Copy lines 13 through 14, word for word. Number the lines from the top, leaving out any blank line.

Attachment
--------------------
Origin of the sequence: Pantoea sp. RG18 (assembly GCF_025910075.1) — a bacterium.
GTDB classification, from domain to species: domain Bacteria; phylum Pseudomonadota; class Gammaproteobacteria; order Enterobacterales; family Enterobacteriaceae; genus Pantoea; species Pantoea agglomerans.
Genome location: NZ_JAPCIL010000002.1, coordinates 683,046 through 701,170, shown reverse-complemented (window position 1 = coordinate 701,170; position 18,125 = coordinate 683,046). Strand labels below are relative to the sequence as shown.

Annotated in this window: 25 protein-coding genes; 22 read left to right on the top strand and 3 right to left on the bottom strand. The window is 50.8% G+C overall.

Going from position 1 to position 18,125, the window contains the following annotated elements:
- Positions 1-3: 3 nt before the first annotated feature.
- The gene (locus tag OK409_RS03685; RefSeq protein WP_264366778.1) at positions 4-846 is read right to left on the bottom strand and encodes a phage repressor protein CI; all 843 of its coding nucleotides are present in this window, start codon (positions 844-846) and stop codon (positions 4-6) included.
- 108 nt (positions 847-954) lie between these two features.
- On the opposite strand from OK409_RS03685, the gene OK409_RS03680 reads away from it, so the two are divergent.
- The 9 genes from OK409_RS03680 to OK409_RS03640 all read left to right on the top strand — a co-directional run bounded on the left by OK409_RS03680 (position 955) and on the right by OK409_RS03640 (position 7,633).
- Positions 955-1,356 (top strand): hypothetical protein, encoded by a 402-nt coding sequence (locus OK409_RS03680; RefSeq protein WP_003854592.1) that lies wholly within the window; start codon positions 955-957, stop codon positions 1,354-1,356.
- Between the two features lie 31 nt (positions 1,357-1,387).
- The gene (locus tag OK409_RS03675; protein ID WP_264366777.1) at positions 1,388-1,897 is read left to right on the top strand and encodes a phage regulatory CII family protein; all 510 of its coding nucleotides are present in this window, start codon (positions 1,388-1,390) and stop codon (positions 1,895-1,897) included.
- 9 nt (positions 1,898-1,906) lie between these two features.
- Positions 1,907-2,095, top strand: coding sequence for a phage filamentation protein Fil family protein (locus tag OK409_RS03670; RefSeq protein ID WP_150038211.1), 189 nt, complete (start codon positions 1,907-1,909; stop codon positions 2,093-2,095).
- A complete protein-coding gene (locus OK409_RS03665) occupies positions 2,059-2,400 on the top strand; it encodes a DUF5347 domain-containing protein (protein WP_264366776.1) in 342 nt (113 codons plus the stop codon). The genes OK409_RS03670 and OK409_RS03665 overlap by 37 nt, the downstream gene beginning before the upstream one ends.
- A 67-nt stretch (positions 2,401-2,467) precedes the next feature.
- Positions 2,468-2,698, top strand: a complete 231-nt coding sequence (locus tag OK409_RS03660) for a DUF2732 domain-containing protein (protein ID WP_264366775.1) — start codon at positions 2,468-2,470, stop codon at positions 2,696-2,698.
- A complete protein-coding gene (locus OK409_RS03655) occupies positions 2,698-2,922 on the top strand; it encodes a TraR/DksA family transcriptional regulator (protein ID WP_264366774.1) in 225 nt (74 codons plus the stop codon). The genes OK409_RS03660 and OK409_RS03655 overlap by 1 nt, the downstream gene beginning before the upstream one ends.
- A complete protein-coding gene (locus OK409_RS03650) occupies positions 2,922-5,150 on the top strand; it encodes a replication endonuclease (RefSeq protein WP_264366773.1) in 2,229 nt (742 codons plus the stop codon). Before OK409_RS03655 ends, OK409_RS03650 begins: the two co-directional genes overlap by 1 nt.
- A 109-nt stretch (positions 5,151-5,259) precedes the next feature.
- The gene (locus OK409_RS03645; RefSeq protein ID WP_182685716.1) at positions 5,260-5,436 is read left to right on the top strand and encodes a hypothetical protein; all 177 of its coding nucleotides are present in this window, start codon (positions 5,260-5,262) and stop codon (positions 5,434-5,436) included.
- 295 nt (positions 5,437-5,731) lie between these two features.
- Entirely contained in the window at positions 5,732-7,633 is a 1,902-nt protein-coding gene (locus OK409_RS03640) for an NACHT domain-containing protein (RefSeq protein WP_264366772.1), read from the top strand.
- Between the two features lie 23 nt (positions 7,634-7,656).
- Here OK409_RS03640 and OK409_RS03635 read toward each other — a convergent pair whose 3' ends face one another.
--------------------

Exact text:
- The gene (locus tag OK409_RS03675; protein ID WP_264366777.1) at positions 1,388-1,897 is read left to right on the top strand and encodes a phage regulatory CII family protein; all 510 of its coding nucleotides are present in this window, start codon (positions 1,388-1,390) and stop codon (positions 1,895-1,897) included.
- 9 nt (positions 1,898-1,906) lie between these two features.